Warren’s point was that things have gotten worse, even with the American military presence and significant U.S. financial aid.
But the prevailing fear on the committee, even among some Democrats, is that, even though Warren's facts are right, things could get worse still when the Americans leave.
Future ‘architecture’ unready
U.S. intelligence about threats in Afghanistan will decrease after the withdrawal, and the U.S. military’s ability to respond to them will also be reduced, McKenzie testified.
“We will lose the ability we have now to see completely into Afghanistan,” he said.
Even so, he predicted U.S. forces in nearby countries will be ready to respond to gather intelligence and conduct operations as necessary.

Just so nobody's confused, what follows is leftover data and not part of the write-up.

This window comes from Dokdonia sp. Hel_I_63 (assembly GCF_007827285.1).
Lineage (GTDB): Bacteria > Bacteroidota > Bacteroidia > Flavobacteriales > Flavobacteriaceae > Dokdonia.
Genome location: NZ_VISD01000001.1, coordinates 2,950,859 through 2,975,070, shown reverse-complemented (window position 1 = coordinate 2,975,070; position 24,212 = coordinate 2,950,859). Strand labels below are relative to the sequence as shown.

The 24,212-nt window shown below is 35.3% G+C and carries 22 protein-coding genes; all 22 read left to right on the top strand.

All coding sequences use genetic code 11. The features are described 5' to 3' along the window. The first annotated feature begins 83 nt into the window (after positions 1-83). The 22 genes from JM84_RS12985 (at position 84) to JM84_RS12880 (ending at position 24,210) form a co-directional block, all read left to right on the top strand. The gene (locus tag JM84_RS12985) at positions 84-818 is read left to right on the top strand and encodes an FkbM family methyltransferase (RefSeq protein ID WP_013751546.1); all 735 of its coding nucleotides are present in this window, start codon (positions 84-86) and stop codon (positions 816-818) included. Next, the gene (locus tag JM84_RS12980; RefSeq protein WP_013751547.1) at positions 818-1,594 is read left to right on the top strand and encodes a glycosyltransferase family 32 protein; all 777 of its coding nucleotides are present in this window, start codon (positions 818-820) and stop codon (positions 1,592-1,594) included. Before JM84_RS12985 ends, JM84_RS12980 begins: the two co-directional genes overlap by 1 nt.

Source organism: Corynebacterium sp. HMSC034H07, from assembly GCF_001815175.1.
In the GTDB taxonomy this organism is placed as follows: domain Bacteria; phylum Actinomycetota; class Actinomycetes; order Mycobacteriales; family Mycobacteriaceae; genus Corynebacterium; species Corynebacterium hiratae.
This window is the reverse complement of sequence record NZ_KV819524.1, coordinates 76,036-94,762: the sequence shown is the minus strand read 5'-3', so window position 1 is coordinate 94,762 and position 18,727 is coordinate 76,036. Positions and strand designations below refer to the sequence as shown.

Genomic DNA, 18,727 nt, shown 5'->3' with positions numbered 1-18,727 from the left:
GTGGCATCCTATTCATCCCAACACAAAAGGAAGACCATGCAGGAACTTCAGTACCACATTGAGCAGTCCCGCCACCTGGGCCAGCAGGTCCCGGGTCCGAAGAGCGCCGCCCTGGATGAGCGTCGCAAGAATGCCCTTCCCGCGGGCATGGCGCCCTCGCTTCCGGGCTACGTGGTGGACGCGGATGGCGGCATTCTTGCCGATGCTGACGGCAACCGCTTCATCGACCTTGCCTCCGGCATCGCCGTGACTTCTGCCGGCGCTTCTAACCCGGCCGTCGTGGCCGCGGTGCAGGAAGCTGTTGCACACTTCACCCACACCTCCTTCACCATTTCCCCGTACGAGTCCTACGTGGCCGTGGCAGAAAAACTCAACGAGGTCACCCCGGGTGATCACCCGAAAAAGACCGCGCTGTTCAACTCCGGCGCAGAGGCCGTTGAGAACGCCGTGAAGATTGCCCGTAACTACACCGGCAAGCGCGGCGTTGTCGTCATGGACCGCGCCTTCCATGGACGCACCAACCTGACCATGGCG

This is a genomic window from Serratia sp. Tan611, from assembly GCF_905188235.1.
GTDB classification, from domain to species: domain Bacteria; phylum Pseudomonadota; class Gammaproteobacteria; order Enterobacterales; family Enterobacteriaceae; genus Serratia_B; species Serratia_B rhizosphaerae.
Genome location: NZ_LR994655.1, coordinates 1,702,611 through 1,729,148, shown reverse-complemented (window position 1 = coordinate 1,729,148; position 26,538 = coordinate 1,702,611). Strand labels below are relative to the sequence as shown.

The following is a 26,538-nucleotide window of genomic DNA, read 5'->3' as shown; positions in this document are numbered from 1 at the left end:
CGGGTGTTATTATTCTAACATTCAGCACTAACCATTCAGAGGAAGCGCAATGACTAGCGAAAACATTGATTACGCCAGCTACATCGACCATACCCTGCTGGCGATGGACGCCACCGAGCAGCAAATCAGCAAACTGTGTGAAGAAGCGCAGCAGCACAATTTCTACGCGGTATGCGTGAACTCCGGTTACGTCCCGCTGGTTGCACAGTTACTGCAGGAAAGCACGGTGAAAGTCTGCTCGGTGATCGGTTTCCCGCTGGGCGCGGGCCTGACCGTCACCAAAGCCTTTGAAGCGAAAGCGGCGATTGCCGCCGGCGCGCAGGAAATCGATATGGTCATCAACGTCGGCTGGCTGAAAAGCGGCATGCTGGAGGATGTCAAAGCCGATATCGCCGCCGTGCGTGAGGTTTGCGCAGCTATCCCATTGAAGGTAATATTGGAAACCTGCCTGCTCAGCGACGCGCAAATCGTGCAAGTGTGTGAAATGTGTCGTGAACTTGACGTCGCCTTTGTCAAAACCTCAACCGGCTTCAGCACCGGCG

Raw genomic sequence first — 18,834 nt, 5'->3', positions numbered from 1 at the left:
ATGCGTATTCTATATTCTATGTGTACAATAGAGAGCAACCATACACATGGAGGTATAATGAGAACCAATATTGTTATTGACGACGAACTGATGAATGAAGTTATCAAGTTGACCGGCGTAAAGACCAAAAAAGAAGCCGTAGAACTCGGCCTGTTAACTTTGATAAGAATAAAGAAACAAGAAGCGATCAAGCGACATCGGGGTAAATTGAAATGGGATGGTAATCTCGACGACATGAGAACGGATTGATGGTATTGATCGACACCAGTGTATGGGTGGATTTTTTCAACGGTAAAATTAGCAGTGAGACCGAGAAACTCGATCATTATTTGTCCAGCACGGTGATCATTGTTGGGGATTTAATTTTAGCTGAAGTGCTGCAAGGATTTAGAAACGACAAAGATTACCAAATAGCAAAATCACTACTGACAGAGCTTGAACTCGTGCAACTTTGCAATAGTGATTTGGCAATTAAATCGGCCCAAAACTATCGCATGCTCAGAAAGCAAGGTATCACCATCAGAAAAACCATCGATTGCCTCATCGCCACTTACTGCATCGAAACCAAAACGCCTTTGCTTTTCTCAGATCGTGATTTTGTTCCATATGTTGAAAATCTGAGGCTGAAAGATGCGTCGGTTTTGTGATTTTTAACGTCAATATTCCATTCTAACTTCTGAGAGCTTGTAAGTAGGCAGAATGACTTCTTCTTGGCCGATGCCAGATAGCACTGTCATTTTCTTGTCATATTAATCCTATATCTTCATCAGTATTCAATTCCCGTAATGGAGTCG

“We will have an architecture in the theater that will allow us to look into Afghanistan,” he said.
However, McKenzie told the House Armed Services Committee on Tuesday that no agreements have been reached with Afghanistan’s neighboring countries for deployment of U.S. forces. Some of these countries have tense relations at best with the United States.
Moreover, the flight times for drones from other locations in the Mideast such as Qatar are many hours. So not only will it take longer for U.S. assets to respond but the amount of an aircraft’s fixed flight time that it can spend executing a mission (as opposed to getting there and back) will be reduced, McKenzie said Thursday.
“The risks will all be greater," McKenzie said, "but it will be possible to do those things.”